Regents' Proceedings 302
Intense prejudice against wom en faculty members is blamed by some for an anomalous situation in which one of the country's leading microscopists, important enough to be listed in Appleton's Cyclopedia of American Biography in 1888 and later in Who's Who in America, was denied official membership on the University's faculty. Since the death recently of Mrs. Louise Reed Sto well, one of Michigan's most dis tinguished woman graduates and teachers, it has been discovered that, during the twelve years of her ten ure on the faculty, she was never ac corded recognition beyond that of Assistant in Microscopical Botany.
Because of the fact that Assistants are not actually members of the teaching faculty their names are not listed in the faculty directory in the Alumni Catalogue of the University. And for that reason Mrs. Stowell, who actually taught classes for many years, often was among the missing when faculty membership was recognized.
Besides being Michigan's first woman teacher, Mrs. Stowell was really the originator of the activity which today is expressed in the Michigan League. In the late '70's she inaugurated meetings of the few women then on the Campus and frequently was hostess to these first co-eds at her home. At a time when women had no place on the Campus where they could rest or meet in groups, she secured permission for the use of a room at the east end of the University Hall main floor corridor and furnished the room with a couch and chairs from her own home. This rest room is being used today by woman students. Agile-minded, a capable scientist, and an admirable personality, she was quick to become an inspiration to the group. Long after she left Ann Arbor in 1889, her name was recalled with reverence and respect by those with whom she had associated.
Louise Marie Reed was born in Grand Blanc, Mich igan, December 23, 1850, the daughter of the distinguished Methodist Minister, Asa Reed, a trustee of Albion College. She received her Bachelor of Science degree in the Class of 1876, one of the first graduating classes in which women were included. The following year she was awarded a Master of Science degree upon examination. In September 1877, she became Assistant in Microscopical Botany, and such she remained officially for twelve years. On July 10, 1878, she was married to Charles Henry Stowell, '72m, who at that time was Instructor in the Physiological Lab oratory and who subsequently became Professor of Histology and Microscopy.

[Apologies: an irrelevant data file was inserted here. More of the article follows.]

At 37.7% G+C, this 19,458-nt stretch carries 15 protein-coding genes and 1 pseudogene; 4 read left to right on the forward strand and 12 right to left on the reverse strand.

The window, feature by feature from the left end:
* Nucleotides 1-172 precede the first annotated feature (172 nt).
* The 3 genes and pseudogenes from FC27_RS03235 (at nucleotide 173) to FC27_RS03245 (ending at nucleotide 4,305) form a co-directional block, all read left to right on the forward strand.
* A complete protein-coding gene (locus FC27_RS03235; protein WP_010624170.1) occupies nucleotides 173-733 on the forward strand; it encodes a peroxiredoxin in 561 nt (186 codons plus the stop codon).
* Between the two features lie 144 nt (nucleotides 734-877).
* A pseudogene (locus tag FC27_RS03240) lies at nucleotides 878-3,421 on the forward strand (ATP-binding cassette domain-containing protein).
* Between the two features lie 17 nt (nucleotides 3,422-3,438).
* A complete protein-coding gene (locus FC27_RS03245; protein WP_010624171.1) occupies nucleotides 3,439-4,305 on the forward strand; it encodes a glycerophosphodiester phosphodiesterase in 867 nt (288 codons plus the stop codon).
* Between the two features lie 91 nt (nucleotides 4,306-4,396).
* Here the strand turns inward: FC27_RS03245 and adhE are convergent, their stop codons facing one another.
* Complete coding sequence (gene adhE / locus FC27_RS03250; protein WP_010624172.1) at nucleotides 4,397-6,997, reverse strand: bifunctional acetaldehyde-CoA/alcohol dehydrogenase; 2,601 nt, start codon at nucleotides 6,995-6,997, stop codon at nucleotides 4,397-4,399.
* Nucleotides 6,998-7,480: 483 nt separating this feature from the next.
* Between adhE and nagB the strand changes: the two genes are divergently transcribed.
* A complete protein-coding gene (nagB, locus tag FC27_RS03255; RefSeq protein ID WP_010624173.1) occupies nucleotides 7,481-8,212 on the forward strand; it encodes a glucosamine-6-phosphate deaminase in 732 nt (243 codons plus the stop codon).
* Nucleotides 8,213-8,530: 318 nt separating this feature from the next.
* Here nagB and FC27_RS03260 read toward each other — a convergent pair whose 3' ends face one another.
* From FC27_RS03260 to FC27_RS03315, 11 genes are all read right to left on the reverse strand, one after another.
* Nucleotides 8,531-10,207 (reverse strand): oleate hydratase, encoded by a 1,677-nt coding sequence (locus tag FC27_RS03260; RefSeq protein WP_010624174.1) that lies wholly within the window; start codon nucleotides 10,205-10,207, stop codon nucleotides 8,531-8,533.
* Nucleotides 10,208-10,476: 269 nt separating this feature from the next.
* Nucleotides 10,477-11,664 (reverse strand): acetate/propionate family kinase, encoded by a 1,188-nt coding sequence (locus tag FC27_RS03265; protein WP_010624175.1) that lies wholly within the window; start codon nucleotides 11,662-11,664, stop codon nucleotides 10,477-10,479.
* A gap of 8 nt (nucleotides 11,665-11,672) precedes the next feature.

In 1889, Mr. and Mrs. Stowell went to Washington, D. C. where both continued their scientific work, she as a research worker in one of the principal bureaus of the Federal Department of Agriculture, and he as special medical practitioner and editor of a medical journal. While in the Capitol City Mrs. Stowell also served as a member of the Board of Trustees of the public schools of the district and, by presidential ap pointment, as Trustee of the Girls Reform School of the District of Columbia. In 1882, she was elected to the Microscopical Society of Eng land and in later years she was admitted to many other scientific or ganizations of national and interna tional importance. Her research and writings and her identification with significant woman's movements brought her prominence and wealth equal to those of her husband. In recent years they had resided in Lowell, Massachusetts, where Dr. Stowell, until his death in September of 1928, was General Manager and Treasurer of the J. C. Ayer Company, manufacturers of medical supplies.
Mrs. Stowell died in Tucson, Arizona, on February 2, shortly after celebrating her eighty-first birthday. In compliance with a request in her will, her remains, as well as those of her husband who had been interred in a cemetery in Lowell, were brought to Ann Arbor for burial in the Beal lot in Forest Hill cemetery.